With the latest Batman, Dark Knight, movies it is hard to imagine batman made into a children’s movie, that is at its base a comedy, and yet takes on tensions that have been in America since its founding and are prominent tensions even today: Family and Friendship vs. Individualism.
There are two phrases referring to the family and community that I have heard as an adult: Edmund Burke’s “little platoon” and the then First Lady, Hillary Clinton’s book, It Takes a Village. With age, and possibly a little maturity, I see that both statements are true.
A few thoughts come to mind when I think of America’s ideal man, the rugged individual, whether from the movie Shane, and the even historical and somewhat mythical heroes like David Crockett and Daniel Boone, to Hunter Thompson’s Raoul Duke, Gordon Gekko, and even the Coen Brothers, the Dude. Lego Batman may begin the movie as the individual hero, alone; the movie takes on Batman having to overcome himself.
What we see in the first Lego movie is a coming to terms of a father-son relationship and acceptance of everyone’s uniqueness through open creativity using legos not just the making the image on the box. The Lego world and figures are communal. It is through Emmett’s story we see the natural desire that Emmett has to have a community and see him for what he is, which he does not even know until the end, a master builder.
Lego Batman is the ideal vigilante super hero, except he does not have even have superpowers, he is just one ultra-cool, kick-butt hero. Two powerful scenes struck me near the beginning of the movie, the first as he is defeating the Joker, Lego Batman denies their unique hero-villian relationship, all the way to the point of stating that he, Batman does not need the Joker. The second scene is as Lego Batman leaves the praise of the entire city of Gotham behind and returns home to his island, which it is mentioned is bits really and physical island but all a reference to an emotional island. The fourth movie trailer #4 presents both of these scenes.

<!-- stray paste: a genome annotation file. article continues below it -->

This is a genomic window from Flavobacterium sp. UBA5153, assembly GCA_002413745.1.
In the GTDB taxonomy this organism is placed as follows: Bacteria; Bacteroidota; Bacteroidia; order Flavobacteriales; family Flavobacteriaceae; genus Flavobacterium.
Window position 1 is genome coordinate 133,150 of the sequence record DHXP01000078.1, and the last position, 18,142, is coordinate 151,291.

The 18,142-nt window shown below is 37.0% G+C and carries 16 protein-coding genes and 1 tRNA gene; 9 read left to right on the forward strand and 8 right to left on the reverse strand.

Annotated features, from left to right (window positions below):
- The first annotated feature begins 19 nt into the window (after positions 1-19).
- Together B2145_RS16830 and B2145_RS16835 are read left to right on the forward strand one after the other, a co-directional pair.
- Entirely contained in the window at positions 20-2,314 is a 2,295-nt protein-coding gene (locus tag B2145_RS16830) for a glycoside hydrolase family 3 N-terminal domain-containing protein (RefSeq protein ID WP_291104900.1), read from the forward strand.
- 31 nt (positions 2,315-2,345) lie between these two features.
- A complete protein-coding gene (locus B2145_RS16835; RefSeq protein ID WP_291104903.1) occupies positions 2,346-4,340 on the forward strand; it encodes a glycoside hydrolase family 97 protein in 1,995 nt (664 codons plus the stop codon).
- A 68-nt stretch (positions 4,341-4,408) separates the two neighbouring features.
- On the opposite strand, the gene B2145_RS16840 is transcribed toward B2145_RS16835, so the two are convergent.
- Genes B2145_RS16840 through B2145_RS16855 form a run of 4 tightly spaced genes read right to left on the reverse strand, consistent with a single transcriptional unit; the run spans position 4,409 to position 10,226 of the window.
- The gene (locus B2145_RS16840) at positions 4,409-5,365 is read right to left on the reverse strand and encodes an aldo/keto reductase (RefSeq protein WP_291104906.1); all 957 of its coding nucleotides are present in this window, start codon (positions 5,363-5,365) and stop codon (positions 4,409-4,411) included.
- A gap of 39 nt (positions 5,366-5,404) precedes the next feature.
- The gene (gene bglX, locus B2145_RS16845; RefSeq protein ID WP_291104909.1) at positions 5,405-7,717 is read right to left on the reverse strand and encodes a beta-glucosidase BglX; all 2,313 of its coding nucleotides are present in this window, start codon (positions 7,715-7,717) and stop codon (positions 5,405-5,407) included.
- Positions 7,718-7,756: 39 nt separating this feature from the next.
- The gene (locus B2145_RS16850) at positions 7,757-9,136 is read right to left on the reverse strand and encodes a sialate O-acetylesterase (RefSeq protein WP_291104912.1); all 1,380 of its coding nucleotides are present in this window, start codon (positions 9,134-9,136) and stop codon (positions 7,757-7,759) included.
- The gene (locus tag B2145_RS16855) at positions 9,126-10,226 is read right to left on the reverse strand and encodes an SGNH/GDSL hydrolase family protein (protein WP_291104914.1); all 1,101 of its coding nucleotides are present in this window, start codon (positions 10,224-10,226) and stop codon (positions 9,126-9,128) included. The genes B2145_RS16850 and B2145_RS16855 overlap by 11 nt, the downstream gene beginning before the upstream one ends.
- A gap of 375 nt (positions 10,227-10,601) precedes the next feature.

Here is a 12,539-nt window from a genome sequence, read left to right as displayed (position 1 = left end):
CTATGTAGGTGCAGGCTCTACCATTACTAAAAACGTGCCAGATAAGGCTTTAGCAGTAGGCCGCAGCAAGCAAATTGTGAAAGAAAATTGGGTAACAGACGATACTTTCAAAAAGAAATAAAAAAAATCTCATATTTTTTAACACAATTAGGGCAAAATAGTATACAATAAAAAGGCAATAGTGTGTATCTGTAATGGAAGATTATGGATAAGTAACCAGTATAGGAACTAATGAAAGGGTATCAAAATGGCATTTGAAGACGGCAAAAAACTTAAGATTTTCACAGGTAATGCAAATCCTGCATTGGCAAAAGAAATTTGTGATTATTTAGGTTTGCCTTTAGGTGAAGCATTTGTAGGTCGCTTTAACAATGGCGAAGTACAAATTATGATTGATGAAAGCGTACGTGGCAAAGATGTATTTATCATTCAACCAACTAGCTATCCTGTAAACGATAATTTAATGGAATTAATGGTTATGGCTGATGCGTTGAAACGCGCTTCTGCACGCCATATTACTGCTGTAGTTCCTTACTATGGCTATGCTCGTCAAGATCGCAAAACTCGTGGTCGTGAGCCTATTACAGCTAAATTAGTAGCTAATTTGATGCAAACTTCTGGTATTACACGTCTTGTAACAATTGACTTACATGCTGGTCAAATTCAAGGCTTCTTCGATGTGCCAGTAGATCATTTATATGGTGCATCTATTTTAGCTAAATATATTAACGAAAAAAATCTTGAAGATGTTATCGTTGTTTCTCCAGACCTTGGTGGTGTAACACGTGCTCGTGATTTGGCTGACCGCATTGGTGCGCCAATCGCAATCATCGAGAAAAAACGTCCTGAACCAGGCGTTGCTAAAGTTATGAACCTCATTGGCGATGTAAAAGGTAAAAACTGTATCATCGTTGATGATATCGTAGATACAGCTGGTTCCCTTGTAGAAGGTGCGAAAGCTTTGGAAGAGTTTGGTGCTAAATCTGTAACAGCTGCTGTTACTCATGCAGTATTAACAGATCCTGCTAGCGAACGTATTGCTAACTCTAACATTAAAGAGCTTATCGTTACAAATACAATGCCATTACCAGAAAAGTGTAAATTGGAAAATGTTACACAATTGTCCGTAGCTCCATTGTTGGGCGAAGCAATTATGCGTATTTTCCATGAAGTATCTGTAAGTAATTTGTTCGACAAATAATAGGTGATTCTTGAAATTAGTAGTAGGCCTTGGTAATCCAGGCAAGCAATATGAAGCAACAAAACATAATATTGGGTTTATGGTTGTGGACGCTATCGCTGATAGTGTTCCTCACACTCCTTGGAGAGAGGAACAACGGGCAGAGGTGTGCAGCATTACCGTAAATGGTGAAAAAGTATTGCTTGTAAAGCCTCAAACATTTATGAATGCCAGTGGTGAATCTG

With all the one line humor stated by Lego Batman, the audience is presented with the dilemma of the movie, Lego Batman overcoming his attachment issues as we see presented as his emotional island.
With the help of his father-figure, Alfred, his newly adopted son, Richard Grayson, and his platonic friendship/co-worker/possible crush Barbara Gordon, Lego Batman confront his attachment issues in order to successfully defeat the Joker in his latest plot to destroy Gotham.
Lego Batman perhaps does not quote Burke and or Clinton, but does open up to acknowledging those around him becoming part of a family…
The movie ends with the song, “Friends are Family” with the lead vocals by Will Arnett and Jeff Lewis.
I am looking forward to the sequel…